Albert Ayler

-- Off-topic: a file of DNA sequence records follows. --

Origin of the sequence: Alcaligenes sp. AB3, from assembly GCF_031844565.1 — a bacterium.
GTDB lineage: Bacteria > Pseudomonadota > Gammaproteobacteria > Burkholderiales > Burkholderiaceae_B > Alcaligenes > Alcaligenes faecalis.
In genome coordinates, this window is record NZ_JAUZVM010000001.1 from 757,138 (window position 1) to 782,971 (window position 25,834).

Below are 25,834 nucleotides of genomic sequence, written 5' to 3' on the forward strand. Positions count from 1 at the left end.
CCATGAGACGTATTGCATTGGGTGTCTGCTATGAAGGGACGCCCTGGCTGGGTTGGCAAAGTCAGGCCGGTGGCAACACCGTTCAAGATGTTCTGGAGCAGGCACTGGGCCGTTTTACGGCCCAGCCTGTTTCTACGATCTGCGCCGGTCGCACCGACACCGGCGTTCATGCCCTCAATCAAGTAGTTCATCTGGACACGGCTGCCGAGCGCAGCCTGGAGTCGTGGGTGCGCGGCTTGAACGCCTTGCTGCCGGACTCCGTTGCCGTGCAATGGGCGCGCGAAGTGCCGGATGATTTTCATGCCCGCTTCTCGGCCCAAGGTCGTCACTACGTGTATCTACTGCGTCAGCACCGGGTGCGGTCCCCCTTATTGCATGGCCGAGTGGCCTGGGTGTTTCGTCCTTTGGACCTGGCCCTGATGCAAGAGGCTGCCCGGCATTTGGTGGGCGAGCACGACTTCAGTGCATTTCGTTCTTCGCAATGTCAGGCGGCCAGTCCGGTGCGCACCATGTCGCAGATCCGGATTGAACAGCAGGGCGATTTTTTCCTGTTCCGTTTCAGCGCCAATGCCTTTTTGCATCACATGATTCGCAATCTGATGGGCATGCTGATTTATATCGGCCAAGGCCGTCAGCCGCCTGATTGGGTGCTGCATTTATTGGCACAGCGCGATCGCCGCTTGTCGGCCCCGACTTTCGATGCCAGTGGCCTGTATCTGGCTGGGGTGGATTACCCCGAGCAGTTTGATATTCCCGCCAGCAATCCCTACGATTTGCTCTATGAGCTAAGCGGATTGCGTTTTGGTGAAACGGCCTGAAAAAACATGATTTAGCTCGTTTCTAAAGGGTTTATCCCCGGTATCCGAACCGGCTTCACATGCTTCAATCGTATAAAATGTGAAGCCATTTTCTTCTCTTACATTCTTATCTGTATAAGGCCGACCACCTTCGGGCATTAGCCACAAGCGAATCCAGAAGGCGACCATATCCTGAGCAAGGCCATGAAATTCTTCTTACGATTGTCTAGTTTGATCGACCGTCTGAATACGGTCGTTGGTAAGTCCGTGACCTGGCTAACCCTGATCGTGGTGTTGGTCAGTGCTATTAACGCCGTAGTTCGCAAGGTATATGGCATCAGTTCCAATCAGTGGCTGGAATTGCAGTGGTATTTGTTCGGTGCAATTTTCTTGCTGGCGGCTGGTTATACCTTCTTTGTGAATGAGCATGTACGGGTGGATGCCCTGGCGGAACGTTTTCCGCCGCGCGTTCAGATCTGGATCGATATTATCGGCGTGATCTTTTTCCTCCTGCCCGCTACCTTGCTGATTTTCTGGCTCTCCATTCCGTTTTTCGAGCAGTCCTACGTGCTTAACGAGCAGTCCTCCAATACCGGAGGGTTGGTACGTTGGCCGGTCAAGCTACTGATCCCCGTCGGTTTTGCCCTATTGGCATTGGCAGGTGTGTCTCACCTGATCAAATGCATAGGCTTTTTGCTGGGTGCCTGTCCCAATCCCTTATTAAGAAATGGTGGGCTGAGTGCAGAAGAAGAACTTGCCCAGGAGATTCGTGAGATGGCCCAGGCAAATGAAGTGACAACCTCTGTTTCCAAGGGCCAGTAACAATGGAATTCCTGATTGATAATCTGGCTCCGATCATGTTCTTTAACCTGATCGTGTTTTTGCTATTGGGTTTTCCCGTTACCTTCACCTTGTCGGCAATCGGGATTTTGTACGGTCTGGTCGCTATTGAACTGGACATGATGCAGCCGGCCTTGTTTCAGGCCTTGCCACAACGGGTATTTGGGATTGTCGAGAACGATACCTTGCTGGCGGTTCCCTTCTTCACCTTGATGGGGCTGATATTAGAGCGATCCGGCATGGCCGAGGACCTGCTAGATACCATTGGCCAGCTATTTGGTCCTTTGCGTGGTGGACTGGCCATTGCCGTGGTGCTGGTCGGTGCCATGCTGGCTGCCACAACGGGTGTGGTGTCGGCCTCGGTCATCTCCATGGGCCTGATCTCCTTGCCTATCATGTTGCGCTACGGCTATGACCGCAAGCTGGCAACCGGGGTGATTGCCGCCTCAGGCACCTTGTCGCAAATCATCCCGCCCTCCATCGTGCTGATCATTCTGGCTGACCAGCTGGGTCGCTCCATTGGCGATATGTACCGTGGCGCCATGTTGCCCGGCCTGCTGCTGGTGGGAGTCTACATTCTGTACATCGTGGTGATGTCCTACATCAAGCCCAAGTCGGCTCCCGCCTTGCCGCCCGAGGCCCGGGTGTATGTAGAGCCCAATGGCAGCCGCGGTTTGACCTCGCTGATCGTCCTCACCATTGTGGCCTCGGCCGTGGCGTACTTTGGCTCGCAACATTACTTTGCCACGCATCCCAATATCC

Albert Ayler, born July 13, 1936 in Cleveland Heights (Ohio) – November 1970, was one of the most primitive of free jazz musicians of 1960s. His deep, blistering tone was achieved by using only the strongest plastic reeds on his tenor Saxophone. He also had a wide, soulful vibrato straight out of church music. His 1964 trio and quartet records, such as “Spiritual Unity” and “The Hilversum Sessions”, show that he was pushing the improvisational ideas of John Coltrane, Ornette Coleman, into abstract realms in which timbre is the music’s backbone, and not harmony and melody. Critics have compared his ecstatic music from 1965 and 1966 to a Salvation Army brass band. It featured simple themes that alternated with spontaneous group improvisations. This brought jazz back to its preLouis Armstrong roots. Ayler is still a beloved figure. His most well-known tune is “Ghosts”, which has a bouncy, sing-song melody that reminds one of a nursery rhyme. It was covered by Lester Bowie and Joe McPhee as well as Ken Vandermark and John Tchicai. Mars Williams, a saxophonist, led a group called Witches and Devils that covered many of Ayler’s songs. Peter Brotzmann’s Die Like A Dog Quartet, a group that is loosely dedicated to Ayler, is Peter Brotzmann. A song called “Little Birds Have Fast Hearts” refers to Ayler’s childhood nickname. Marc Ribot, a guitarist who has performed Ayler songs over the years, released an album in 2005 dedicated to collective improvisation. It was called ‘Spiritual Unity’ and it was named after Ayler’s 1964 album. Roy Harper, an English guitarist/singer, dedicated the song “One for All”, which he released in 1969 on ‘Folkjokeopus”, to Albert Ayler (“One for Al”), “whom I loved and knew during my time in Copenhagen.” Harper considered Ayler “one of the most important jazzmen of our age.” Harper stated in the Folkejokeopus notes that Ayler was “in many ways the king”. The Albert Ayler Trio’s Spiritual Unity album is well-known to have had a significant influence on Paul McCartney’s recording of The Beatles’ acclaimed album ‘Revolver. Text contributed by users is available under Creative Commons By–SA License. It may also be available under GNU FDL.

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